You would have to spend your life in a bubble not to be aware of the importance of railways growing up in Wolverton. In fact, for the first 110 years there was nothing else. It was a railway town. Railways were life and bread an play. Oddly, as I see it now, the works had no direct impact on my life as a growing boy in the 40s and 50s. What went on behind the wall was, well, unknown, and I had no curiosity to learn. I might have learned my father’s position and job title but I had no inkling about what he actually did between the daily signals of the works hooter. There was a time to learn what went on behind the wall and that would be when you undertook an apprenticeship. It was I suppose a rite of passage like a bar Mitzvah.
I have been thinking about this because of a request for photographs of the works and my subsequent discovery that the works was something I knew almost nothing about. It was not part of my world.
The wall which extended for about a mile was dominant and rightly criticized by Sir Frank Markham in his history. The aesthetic impression for any visitor to Wolverton was terrible.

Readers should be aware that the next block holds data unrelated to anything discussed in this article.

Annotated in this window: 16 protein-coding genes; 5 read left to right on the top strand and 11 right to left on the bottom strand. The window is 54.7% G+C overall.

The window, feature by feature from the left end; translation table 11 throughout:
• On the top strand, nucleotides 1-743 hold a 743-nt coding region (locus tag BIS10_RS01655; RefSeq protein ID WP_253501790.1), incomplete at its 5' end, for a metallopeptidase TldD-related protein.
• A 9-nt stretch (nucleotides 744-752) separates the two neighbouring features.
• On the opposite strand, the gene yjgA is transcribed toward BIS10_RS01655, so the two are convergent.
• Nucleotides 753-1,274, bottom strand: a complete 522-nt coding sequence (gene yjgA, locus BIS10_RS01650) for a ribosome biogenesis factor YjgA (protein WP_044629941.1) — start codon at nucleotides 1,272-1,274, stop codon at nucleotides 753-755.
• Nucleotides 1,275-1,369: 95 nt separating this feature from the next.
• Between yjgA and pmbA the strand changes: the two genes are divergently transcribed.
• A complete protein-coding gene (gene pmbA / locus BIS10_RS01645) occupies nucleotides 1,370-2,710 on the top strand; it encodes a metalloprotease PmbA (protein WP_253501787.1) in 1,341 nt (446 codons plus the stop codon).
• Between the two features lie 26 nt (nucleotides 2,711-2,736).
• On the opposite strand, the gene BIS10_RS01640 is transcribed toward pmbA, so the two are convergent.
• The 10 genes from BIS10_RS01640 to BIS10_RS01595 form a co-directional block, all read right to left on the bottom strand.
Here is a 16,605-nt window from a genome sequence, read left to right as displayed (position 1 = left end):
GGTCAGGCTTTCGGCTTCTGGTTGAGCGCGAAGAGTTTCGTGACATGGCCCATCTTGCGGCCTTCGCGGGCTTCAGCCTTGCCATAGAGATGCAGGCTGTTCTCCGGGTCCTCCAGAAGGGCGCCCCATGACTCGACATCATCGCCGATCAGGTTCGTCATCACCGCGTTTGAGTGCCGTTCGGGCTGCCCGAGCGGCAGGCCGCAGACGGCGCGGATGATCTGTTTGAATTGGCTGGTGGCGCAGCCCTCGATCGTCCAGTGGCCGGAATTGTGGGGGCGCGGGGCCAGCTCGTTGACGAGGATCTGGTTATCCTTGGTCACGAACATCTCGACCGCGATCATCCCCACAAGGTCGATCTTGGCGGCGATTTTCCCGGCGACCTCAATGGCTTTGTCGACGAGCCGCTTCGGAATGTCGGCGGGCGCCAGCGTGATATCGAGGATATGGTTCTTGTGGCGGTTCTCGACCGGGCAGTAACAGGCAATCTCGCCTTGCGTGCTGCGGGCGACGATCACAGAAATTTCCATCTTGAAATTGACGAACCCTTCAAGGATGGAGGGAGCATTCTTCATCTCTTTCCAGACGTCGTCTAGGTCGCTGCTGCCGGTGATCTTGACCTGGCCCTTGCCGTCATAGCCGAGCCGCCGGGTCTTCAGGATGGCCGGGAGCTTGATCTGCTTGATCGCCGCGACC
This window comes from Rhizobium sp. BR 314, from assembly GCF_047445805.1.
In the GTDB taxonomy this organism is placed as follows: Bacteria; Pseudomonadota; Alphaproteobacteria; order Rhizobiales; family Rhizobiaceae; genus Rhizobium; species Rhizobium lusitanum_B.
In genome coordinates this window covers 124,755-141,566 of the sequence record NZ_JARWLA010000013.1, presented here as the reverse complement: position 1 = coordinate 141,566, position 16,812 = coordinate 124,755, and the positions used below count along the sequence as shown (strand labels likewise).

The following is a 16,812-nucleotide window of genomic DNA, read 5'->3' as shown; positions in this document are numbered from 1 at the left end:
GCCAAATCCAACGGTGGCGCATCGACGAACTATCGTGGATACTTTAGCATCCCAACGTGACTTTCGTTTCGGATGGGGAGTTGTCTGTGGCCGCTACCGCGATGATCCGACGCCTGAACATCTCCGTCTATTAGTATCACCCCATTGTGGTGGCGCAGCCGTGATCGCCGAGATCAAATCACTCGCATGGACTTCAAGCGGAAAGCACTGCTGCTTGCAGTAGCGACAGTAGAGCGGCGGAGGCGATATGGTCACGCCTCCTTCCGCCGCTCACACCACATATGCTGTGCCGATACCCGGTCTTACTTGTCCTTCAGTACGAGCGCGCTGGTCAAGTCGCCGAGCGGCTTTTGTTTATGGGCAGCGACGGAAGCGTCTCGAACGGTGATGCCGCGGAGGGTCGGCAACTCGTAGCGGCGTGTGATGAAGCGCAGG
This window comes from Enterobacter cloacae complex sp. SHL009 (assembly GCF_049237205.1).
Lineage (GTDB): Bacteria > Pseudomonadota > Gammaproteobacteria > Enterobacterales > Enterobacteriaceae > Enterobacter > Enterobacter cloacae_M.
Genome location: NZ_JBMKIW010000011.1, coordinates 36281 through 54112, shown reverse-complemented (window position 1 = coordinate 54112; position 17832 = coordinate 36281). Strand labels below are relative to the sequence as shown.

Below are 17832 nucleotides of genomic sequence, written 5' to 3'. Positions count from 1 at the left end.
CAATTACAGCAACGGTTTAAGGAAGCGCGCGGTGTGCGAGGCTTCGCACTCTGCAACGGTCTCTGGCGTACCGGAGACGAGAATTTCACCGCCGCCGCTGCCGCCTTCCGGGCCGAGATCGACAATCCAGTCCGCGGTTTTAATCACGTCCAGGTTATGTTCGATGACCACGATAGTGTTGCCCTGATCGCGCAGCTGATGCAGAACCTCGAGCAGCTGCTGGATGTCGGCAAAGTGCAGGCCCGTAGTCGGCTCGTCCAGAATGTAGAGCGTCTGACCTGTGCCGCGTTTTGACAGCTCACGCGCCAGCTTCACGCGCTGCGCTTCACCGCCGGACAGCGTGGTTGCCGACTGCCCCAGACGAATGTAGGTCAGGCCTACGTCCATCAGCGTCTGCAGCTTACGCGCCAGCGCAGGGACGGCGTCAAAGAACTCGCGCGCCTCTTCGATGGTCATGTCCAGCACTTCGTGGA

The only visual relief was a gate at the bottom of Cambridge Street and a cluster of buildings beyond Radcliffe Street. These were the Public Baths, the Main Gate and Offices, the Fire Station and another set of offices at the Ledsam Street end.
The Public Baths building remains, as does the exterior of the Fire Station built in 1911. All other buildings have now been demolished to make way for the Tesco shopping complex.
There are surprisingly few available photographs but this one, taken before the building of the Fire Station, shows the big building which accommodated the Canteen and presumably offices above. The Canteen, apart from its lunchtime function, was used for all large functions like the Remembrance Day concert and the children’s Christmas Party.
The second photo, taken fifty years later, show the buildings as I remember them. The Stratford Road was still relatively traffic free in those days, but at 7:30 am, 12:30 and 5:30 pm the road would have been heaving with men (mostly), buses and bicycles.
So the triple-gable building which became the main gate must have been built in or after 1911. The clockin the centre was the only public clock in Wolverton that I can recall, other than at the station. Watches were relatively expensive and often regarded as a luxury item. In fact the usual gift for a retiring employee, after 40+ years of service, was a timepiece. The irony that it would no longer be required was probably lost on the givers. “Knocker-uppers” were still employed in parts of the town in the 1940s to get people out of bed in time for work.